Today’s post came up on the CFJ blog way back in September 2014. It was written by one of the CrossFit HQ office crew. It was his (lighthearted yet very true) take on the stages CrossFitters go through. Russ wrote this three years ago after he had been involved with CrossFit for a long time. It is still as funny, as true, and as apt today!
The Four Stages of CrossFit
By Russ Greene
1. Bad Form, Great Gains:
Like everyone, he starts out inexperienced. He doesn’t know how to squat well, let alone snatch. Still, he takes minutes off of benchmarks and adds 100+ pounds to lifts.
Even if coaches are absent, he makes incredible progress, so he tells all who care, and even those who don’t, about CrossFit. Often Stage 1’ers think that all other sports and programs are pointless.
2. Better Form, Slower Gains
After months or years of trying the athlete greatly improves his form on the basic movements. He may even seek out expert coaching from a specialist. Despite the improvement, he’s no longer a beginner, and the gains don’t come as quickly as they used to. It takes more time and effort to make the same changes.
3. CrossFit Snob
Having discovered concepts such as “torque,” “hollow body position,” and “fascia” the athlete now thinks he understands fitness. Despite his own experience, he now thinks that specialty or expert coaching is necessary for a good CrossFit program. This stage is often accompanied by an increase in esoteric practices and a decrease in hard work on basic movements (thousands of hours of Estonian snatch drills and intimate moments with lacrosse balls, not a lot of basic intervals and couplets).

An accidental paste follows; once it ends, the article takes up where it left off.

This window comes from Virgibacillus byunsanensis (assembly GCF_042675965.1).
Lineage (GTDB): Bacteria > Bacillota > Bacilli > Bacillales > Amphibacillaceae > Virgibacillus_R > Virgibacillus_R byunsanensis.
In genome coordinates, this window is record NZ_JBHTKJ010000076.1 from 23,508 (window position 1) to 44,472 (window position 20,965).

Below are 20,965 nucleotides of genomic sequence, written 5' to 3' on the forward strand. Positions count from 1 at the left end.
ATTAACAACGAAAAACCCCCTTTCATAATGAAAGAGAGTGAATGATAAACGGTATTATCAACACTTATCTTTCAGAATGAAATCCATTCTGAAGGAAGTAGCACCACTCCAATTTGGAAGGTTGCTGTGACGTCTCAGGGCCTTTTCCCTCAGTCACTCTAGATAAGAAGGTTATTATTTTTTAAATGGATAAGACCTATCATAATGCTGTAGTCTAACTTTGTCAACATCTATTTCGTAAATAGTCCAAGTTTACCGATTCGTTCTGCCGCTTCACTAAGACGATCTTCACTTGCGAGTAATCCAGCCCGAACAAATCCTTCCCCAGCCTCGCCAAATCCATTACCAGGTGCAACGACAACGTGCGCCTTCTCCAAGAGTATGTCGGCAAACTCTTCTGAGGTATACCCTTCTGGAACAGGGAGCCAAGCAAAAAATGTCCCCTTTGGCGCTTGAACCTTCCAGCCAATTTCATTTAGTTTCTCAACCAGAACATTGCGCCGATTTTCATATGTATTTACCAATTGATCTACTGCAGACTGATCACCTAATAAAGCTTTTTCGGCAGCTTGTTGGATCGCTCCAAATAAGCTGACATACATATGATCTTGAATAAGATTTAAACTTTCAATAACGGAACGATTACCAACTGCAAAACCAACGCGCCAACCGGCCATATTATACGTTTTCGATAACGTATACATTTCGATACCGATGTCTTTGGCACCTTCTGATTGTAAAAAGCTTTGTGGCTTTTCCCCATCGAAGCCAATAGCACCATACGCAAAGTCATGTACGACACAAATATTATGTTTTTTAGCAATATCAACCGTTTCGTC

The snob looks down at everyone who’s in Stages 1 and 2. He starts talking about “bad” coaches and “bad” programming.
After years of suffering, the athlete matures from the snob stage and emerges as an Enlightened CrossFitter. He now knows that inexperienced coaching and poor form are necessary steps in the pursuit of excellence. After all, millions of people have turned their lives around and improved their health with less-than-perfect coaching and programming.
He realizes that the real enemy isn’t internal rotation or 5 days a week of hour-long metcons.
In short, he has learned that, “The real enemy is the couch.”